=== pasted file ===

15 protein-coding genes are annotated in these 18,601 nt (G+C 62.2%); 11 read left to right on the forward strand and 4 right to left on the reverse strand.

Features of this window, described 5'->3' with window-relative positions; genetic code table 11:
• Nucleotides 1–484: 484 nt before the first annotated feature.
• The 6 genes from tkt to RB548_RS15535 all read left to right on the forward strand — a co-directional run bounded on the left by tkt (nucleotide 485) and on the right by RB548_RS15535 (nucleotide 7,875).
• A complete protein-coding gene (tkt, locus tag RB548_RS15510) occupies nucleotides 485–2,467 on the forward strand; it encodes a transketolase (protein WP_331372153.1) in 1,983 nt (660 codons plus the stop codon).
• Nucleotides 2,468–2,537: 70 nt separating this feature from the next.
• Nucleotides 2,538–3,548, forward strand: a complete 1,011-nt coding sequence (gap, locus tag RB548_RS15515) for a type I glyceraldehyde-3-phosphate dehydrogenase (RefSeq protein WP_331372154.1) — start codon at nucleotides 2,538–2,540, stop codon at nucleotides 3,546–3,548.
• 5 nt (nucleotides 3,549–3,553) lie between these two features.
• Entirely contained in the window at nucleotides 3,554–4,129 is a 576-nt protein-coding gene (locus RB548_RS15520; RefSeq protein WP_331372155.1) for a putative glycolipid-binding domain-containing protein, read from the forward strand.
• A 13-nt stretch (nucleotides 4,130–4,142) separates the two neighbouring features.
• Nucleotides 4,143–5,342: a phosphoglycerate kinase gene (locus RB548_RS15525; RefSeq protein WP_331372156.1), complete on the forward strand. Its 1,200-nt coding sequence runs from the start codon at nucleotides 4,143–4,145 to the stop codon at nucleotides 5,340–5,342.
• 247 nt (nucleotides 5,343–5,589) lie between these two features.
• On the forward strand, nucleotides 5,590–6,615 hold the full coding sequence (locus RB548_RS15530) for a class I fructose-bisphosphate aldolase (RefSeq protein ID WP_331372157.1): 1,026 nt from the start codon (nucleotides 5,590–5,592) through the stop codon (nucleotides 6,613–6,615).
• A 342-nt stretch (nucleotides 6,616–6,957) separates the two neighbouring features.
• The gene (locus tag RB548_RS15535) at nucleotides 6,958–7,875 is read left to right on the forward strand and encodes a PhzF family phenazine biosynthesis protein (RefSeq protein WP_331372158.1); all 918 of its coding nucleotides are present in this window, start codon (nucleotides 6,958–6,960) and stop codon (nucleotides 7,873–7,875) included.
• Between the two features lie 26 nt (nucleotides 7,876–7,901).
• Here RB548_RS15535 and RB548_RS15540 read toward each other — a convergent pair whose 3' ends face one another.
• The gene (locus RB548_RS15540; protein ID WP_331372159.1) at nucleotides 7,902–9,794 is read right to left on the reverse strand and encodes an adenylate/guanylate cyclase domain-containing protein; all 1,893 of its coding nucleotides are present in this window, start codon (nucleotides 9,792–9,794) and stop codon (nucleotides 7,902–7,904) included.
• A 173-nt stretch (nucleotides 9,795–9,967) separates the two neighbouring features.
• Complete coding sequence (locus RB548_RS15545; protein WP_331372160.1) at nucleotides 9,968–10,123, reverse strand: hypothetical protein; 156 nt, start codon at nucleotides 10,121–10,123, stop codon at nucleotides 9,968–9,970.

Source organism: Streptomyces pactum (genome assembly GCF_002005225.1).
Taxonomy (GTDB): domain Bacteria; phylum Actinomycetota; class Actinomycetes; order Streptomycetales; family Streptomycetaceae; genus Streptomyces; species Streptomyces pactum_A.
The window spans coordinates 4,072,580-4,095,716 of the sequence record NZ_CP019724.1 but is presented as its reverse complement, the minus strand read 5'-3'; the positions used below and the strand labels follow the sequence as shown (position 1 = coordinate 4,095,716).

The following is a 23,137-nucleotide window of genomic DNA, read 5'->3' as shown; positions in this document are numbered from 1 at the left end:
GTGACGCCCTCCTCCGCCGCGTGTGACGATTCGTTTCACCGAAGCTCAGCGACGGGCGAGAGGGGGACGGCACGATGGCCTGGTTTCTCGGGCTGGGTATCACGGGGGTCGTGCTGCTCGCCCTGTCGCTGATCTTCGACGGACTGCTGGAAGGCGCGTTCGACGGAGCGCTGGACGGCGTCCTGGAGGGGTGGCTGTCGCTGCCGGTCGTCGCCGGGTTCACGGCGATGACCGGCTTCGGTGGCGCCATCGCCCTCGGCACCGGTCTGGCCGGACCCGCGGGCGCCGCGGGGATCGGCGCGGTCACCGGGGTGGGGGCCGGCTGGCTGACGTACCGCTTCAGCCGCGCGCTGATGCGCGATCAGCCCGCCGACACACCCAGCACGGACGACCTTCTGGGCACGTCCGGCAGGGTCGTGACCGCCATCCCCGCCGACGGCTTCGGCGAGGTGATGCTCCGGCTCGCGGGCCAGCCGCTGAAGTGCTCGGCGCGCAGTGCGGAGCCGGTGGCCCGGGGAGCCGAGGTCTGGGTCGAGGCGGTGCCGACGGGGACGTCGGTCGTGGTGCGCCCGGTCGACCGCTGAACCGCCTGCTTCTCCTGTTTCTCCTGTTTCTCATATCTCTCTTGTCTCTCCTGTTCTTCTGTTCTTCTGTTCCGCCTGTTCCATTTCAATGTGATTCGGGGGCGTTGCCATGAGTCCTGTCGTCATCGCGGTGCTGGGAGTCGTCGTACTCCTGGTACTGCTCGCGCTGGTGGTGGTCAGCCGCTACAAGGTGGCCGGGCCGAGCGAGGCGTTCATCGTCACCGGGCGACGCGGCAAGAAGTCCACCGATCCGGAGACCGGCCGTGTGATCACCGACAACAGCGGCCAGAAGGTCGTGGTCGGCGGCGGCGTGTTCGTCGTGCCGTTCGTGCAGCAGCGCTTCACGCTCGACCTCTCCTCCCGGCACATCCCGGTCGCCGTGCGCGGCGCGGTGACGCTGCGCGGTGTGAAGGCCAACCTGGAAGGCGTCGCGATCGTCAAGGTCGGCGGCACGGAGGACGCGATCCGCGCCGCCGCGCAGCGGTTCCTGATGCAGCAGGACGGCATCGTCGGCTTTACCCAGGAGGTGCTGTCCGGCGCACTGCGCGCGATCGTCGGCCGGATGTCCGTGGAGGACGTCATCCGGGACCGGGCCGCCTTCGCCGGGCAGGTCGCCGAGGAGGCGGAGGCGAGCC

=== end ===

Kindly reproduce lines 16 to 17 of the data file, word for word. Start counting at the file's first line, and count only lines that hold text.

• Between the two features lie 26 nt (nucleotides 7,876–7,901).
• Here RB548_RS15535 and RB548_RS15540 read toward each other — a convergent pair whose 3' ends face one another.